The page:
A new article on the BBC's Capital website has explained how the world's rich get and stay so wealthy. The feature commented that while most of us mere mortals save our money in stocks and shares savings accounts, the truly loaded among us invest in art, businesses and property.
Ian Marsh was one of the experts who contributed to the article, saying that the wealthy often take a long-term view of their investments, which can prove fruitful. Marsh is CEO of asset management for London-based Fleming Family and Partners, a wealth management firm that was initially created to preserve the fortune of Ian Fleming, the creator of James Bond.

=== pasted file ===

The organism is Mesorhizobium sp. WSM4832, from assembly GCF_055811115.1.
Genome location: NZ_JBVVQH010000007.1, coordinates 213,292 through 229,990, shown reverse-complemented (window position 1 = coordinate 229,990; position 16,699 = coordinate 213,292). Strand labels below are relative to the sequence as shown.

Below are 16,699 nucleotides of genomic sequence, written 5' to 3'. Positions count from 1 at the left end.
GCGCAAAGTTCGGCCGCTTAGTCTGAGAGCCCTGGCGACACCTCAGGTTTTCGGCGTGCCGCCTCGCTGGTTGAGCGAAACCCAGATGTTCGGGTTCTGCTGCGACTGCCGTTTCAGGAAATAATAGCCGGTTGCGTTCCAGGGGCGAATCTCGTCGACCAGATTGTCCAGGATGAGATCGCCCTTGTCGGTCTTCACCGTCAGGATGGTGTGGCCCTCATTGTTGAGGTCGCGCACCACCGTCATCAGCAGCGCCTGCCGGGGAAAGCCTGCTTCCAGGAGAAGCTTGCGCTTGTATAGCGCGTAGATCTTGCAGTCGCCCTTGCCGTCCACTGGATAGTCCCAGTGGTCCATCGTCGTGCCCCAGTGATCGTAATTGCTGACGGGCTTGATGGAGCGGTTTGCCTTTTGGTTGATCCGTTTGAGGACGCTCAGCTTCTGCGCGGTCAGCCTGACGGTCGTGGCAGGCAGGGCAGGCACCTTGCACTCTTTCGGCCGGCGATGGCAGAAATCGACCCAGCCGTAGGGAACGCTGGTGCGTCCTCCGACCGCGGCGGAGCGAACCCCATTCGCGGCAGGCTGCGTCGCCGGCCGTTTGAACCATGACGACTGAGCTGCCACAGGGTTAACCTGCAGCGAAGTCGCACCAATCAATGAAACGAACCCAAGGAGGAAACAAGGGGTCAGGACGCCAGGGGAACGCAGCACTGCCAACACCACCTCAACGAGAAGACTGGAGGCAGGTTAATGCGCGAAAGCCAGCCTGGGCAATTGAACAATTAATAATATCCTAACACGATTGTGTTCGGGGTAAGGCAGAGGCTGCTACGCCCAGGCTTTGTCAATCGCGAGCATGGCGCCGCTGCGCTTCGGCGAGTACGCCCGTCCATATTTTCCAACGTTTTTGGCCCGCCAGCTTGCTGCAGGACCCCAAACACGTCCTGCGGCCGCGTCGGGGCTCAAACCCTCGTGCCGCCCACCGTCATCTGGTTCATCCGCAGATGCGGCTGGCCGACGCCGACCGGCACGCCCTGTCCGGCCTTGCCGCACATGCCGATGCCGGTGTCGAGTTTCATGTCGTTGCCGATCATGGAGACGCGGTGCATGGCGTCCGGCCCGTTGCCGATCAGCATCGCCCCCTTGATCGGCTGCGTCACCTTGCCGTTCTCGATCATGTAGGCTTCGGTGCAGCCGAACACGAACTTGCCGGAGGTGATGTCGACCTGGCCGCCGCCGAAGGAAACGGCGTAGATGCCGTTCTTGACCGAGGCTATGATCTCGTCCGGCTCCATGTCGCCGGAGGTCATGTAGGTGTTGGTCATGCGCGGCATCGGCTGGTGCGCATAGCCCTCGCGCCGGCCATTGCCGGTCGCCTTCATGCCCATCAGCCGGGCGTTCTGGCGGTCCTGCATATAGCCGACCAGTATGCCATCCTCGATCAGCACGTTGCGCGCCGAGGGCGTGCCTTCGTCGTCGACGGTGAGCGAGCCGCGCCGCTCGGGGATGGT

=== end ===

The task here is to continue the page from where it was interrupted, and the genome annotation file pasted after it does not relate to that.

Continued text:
Apparently, one investment area within the property arena that is going to perform rather well for investors is farmland. The feature went on to say that "ultra high-net worth investors in the UK and elsewhere are also buying up farmland". It's thought that the growth in the global population means a rise in demand for food. According to Marsh, owners of prime agricultural land could see a good return on their investment due to the lack of availabilty in the future.
But it is the willingness to park their money for long periods of time that really helps the rich get richer. That is where property investing comes in. Whether they buy alone or in a group, live in the property or use it as an occassional weekend pad in a city like London or New York, they often sit back and wait. Because it's a safe assumption that eventually the price will rise.
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